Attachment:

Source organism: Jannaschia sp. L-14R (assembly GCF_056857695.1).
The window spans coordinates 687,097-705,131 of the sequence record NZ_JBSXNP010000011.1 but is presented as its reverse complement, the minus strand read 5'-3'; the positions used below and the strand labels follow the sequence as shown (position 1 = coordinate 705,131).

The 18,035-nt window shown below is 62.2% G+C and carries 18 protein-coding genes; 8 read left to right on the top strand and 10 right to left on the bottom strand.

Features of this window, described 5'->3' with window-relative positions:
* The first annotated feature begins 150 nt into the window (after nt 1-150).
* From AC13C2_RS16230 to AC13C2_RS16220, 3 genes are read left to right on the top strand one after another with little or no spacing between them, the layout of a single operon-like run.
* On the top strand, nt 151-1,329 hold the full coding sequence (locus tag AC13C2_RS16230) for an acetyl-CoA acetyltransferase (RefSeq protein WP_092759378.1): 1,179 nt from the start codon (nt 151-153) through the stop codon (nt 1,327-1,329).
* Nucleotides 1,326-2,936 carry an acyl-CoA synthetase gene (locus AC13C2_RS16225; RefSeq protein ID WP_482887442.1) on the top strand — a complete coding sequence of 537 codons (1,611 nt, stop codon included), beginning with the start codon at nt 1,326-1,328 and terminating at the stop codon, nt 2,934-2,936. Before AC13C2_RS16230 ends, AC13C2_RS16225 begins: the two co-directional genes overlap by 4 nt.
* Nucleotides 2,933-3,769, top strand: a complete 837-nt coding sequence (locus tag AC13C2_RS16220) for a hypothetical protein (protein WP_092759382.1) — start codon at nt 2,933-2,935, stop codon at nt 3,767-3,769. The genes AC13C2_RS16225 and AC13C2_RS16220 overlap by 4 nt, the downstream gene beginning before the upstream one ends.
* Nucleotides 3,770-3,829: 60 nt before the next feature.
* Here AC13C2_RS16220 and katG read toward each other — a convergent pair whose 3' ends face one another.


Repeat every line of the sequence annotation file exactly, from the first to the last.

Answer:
Source organism: Jannaschia sp. L-14R (assembly GCF_056857695.1).
The window spans coordinates 687,097-705,131 of the sequence record NZ_JBSXNP010000011.1 but is presented as its reverse complement, the minus strand read 5'-3'; the positions used below and the strand labels follow the sequence as shown (position 1 = coordinate 705,131).

The 18,035-nt window shown below is 62.2% G+C and carries 18 protein-coding genes; 8 read left to right on the top strand and 10 right to left on the bottom strand.

Features of this window, described 5'->3' with window-relative positions:
* The first annotated feature begins 150 nt into the window (after nt 1-150).
* From AC13C2_RS16230 to AC13C2_RS16220, 3 genes are read left to right on the top strand one after another with little or no spacing between them, the layout of a single operon-like run.
* On the top strand, nt 151-1,329 hold the full coding sequence (locus tag AC13C2_RS16230) for an acetyl-CoA acetyltransferase (RefSeq protein WP_092759378.1): 1,179 nt from the start codon (nt 151-153) through the stop codon (nt 1,327-1,329).
* Nucleotides 1,326-2,936 carry an acyl-CoA synthetase gene (locus AC13C2_RS16225; RefSeq protein ID WP_482887442.1) on the top strand — a complete coding sequence of 537 codons (1,611 nt, stop codon included), beginning with the start codon at nt 1,326-1,328 and terminating at the stop codon, nt 2,934-2,936. Before AC13C2_RS16230 ends, AC13C2_RS16225 begins: the two co-directional genes overlap by 4 nt.
* Nucleotides 2,933-3,769, top strand: a complete 837-nt coding sequence (locus tag AC13C2_RS16220) for a hypothetical protein (protein WP_092759382.1) — start codon at nt 2,933-2,935, stop codon at nt 3,767-3,769. The genes AC13C2_RS16225 and AC13C2_RS16220 overlap by 4 nt, the downstream gene beginning before the upstream one ends.
* Nucleotides 3,770-3,829: 60 nt before the next feature.
* Here AC13C2_RS16220 and katG read toward each other — a convergent pair whose 3' ends face one another.